Chancellor Philip Hammond is “open to persuasion” on devolving further powers to London and could make an announcement in the next budget, according to the city’s mayor Sadiq Khan (Lab).
There are hopes London will be provided with “new mechanisms” to help fund major infrastructure projects, including the construction of Crossrail 2 and an extension of the Bakerloo line on the underground system, said Mr Khan.
He also believes there will be “more progress” on business rates and the skills agenda for 16 to 18 year olds. Devolution deals to date, in all but the Tees Valley, have granted combined authorities with the power to oversee area based reviews of post-16 education and training.
Mr Khan said he was also hopeful of “more progress on public services, particularly health and criminal justice”. Five pilots aimed at radically transforming the way health and social care services are delivered in the capital were announced by former chancellor George Osborne in December 2015.
Speaking at the launch of the London Finance Commission’s report today, Mr Khan said: “We have entered the next round of negotiations with government on devolution ahead of the budget in March.
“We made some progress at the autumn statement. I’m pleased to say the government, and in particular the chancellor Philip Hammond, are open to persuasion on many of our key asks.”
Speaking to LGC, London Councils’ chair Claire Kober (Lab) said: “There are whole range of public service reform asks [being put to government] but the elephant in the room is Crossrail 2.”
Crossrail 2 is a proposed new railway that will connect Surrey and Hertfordshire, and London is expected to contribute more than half of the project’s costs. However, the London Finance Commission’s report said “local funding streams are currently very limited” while a levy on businesses has already been implemented to fund the first Crossrail scheme which runs from Reading and Heathrow in the west to Shenfield and Abbey Wood in the east. That levy is tied up in repaying debt until 2033 which “creates a significant problem in raising finance and affording debt” during the construction of other major schemes.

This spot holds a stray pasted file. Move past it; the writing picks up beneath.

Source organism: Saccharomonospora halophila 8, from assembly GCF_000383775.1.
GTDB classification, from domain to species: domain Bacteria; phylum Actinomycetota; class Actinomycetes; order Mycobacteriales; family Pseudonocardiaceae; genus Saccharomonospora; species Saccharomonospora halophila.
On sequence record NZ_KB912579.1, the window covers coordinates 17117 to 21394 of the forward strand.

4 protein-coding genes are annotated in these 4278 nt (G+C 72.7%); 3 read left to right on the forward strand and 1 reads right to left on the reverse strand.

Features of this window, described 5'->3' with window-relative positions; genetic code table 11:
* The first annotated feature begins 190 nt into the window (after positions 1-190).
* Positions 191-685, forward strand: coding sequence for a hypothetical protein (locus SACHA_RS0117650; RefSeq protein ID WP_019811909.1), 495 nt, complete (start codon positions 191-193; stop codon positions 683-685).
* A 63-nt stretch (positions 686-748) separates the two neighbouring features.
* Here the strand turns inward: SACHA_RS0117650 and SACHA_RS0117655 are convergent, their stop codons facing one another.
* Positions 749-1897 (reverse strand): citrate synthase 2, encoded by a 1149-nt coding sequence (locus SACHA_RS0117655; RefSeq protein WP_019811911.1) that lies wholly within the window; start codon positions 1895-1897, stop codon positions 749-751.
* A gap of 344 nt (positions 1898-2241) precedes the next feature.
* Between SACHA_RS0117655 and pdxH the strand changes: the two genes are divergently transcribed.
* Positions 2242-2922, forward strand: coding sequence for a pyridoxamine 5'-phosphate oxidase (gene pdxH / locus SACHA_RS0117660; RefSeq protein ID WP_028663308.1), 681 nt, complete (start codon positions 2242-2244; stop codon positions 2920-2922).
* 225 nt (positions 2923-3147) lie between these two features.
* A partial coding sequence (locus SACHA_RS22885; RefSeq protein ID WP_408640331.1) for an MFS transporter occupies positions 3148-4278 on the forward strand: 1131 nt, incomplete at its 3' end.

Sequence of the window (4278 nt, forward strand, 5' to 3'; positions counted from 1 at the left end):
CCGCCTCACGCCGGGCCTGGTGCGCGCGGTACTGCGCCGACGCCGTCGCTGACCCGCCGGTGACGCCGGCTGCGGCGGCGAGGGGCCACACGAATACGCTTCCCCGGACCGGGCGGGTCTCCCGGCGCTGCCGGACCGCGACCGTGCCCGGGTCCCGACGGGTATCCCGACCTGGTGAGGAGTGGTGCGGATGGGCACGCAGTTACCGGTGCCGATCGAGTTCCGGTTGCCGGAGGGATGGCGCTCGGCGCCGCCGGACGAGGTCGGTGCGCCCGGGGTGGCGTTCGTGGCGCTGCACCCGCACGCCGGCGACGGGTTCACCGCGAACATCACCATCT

Cllr Kober said: “We just want government to get on and commit to Crossrail 2 because it’s not just a transport scheme, it’s an economic growth scheme.
“At the moment we’re at the mercy of government to decide whether such a scheme moves forward. I would argue as a city of nine million people we should be making decisions around infrastructure needs of our city ourselves and have the ability to service those independently.”
Meanwhile, Mr Khan thought there was a “renewed case of urgency” to devolve powers from Whitehall as a result of Brexit.
Over the coming weeks Mr Khan said he would assess which powers currently held in Brussels should be “repatriated” to London once Britain leaves the European Union.
One of the recommendations contained in the London Finance Commission’s report which has gained widespread media attention is the proposal to introduce a tourism tax on visitors staying in the capital. The report said a £2.50 a night hotel levy would raise £102m over a year.
But Mr Khan said he wanted the levy to be “voluntary” rather than compulsory as he did not want the initiative to have a negative impact on London’s hotel industry.
While Mr Khan thought some of the finance commission’s recommendations were “within reach of our city now” he admitted others would require “more work to persuade the government of our case”.